Industry clusters in Mexico define the country’s economy
As of the first half of 2020, cumulative foreign direct investment (FDI) in Mexico totaled approximately US $18 billion. Of his figure, manufacturing comprised a 42.8% share, trade contributed 12.9%, and real estate and rental services made up 3.9%. This information about industry clusters in Mexico is according to data provided by Mexico’s Secretariat of the Economy.
Investments in these three sectors are both, directly and indirectly, related to Mexico’s industrial real estate market. This includes the purchase or rental of real estate for manufacturing or logistics uses. This movement in the real estate market has given way to a concentration of different economic sectors in specific regions of the country. The trend has optimized the development and shape of what is known as industry clusters in Mexico.
For the most part, the industry clusters in Mexico that have been located in specific regions over time are automotive, aerospace, food and beverage, medical and electronic devices, to name a few. These groupings have resulted in a boost in overall national productivity, an increase in global competitiveness, a more dynamic and incentivized system of supply chain, and more closely integrated and consolidated industry value chains.
All of this has contributed to Mexico’s positioning as The United States’ leading trading partner. Similarly, interest by global companies to invest in the country as a result of the recently implemented trade treaty between the United States, Mexico, and Canada (USMCA) has increased.
Automotive industry clusters are in Mexico’s Bajío and the Northeast
The automotive sector is the most important for the manufacturing industry in Mexico. In 2019, the value of vehicles that were exported to the United States was approximately US $38 billion.
The automotive and auto parts industry cluster in Mexico is located in about 14 of the country’s states. Automotive suppliers are located principally along the border region and in Mexico’s central Bajío region.
In recent years, the lower-western region of the Bajío has become a principal automotive production area in the country. The states that make it up (Aguascalientes, Guadalajara, Guanajuato, Querétaro, and San Luis Potosí) have an accumulated aggregate demand for more than 23 million square feet of industrial space. This was allocated mainly to manufacturing activities from January 2014 to August 2020.
This industry cluster in Mexico is the market that is mostly associated with auto parts according to the National Auto Parts Industry Associations (INA). Companies such as Aceway and the tire company, Bridgestone, for instance, have recently increased their footprint in the country. This industry cluster in Mexico has been the one that has had the most gross absorption of industrial properties in the last 6 years, with almost 8 million square feet. A good portion of this industrial space is located in the submarkets of Airport, El Marqués, Querétaro Centro, and Norte.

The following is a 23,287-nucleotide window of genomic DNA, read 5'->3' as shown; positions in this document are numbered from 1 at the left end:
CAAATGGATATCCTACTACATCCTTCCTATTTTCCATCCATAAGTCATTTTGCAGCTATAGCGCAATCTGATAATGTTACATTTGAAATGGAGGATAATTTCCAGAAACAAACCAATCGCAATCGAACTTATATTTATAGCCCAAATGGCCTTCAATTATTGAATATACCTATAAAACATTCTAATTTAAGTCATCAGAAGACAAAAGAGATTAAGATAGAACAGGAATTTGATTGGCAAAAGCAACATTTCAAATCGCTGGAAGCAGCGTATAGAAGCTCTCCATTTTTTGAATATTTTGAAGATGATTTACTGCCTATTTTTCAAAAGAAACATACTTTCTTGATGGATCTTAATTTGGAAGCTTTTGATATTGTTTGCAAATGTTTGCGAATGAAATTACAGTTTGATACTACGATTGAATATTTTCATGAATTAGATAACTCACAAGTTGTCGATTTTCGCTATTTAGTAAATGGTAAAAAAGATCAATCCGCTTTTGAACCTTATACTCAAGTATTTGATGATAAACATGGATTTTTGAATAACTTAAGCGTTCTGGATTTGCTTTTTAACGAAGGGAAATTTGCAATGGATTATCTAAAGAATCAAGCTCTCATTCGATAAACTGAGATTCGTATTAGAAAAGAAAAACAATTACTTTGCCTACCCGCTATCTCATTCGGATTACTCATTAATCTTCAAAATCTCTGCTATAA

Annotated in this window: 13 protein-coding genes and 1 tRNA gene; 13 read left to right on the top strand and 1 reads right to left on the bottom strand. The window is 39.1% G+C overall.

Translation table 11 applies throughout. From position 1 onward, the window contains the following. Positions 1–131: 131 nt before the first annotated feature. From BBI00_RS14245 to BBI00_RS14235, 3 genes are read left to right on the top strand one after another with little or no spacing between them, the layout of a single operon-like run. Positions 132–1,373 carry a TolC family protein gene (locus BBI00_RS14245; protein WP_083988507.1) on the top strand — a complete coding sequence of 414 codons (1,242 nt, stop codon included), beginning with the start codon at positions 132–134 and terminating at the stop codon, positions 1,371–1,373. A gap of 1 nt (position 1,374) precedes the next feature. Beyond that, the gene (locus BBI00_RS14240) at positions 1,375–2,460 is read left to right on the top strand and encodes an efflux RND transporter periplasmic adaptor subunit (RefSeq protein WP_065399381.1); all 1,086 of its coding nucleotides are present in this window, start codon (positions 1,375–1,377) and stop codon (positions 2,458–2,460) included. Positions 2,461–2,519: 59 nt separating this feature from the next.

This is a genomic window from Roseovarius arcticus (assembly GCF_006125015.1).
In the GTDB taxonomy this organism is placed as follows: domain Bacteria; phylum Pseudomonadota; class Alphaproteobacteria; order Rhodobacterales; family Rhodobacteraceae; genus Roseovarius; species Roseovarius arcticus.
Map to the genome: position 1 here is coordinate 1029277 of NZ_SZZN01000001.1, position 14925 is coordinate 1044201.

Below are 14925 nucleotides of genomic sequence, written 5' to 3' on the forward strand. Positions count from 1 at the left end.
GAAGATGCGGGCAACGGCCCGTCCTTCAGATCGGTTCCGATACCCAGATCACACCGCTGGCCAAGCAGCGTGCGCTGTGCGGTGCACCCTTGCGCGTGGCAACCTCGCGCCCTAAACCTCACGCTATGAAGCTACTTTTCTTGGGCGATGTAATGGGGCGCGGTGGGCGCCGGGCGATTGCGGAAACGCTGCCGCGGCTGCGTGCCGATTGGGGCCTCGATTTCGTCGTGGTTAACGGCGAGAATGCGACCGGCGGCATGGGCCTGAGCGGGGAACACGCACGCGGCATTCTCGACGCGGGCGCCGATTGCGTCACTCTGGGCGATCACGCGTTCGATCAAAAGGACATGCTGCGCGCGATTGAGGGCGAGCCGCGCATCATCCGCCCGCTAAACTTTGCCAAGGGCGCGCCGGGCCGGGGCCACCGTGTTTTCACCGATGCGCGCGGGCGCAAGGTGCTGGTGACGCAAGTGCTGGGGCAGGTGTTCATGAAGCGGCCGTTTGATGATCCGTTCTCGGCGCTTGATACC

Guanajuato’s automotive cluster is comprised of OEMs such as General Motors, Volkswagen, Mazda, Honda, as well as companies engaged in the manufacture of auto parts. The market demand for industrial real estate has been more than 6.25 million square feet since 2014. This industry cluster in Mexico is located mainly in Celaya, Leon, and Irapuato.
In the northeast, the markets of Monterrey, Saltillo, and Reynosa have a significant stake in the automotive sector. These markets had a gross absorption rate in this industry of about 14 million square feet from January 2014 to August 2020.
The Monterrey cluster consists of first, second, and third-tier suppliers, as well as logistics companies. This market had a demand of just below 14 million square feet in the last six years. The Saltillo, Coahuila cluster focuses on auto parts production. In the same period, Saltillo had a demand for space from the automotive industry of almost 5.4 million square feet.
In addition, the Mexico City market also has a significant stake in this industry cluster in Mexico, since, starting in 2014 to date, automotive-related industry has had a demand for more than 9 million square feet of industrial space for manufacturing and logistics. This has been the case mainly in the corridor that includes the municipalities of Cuautitlán, Tepotzotlán, and Tultitlán (CTT).
However, the automotive sector is expected to receive a significant additional boost resulting from the implementation of the new USMCA rules of origin, which state that automobiles must have to increase regional content to 75% in order to be considered originating in North America and to receive duty-free treatment in the free trade zone.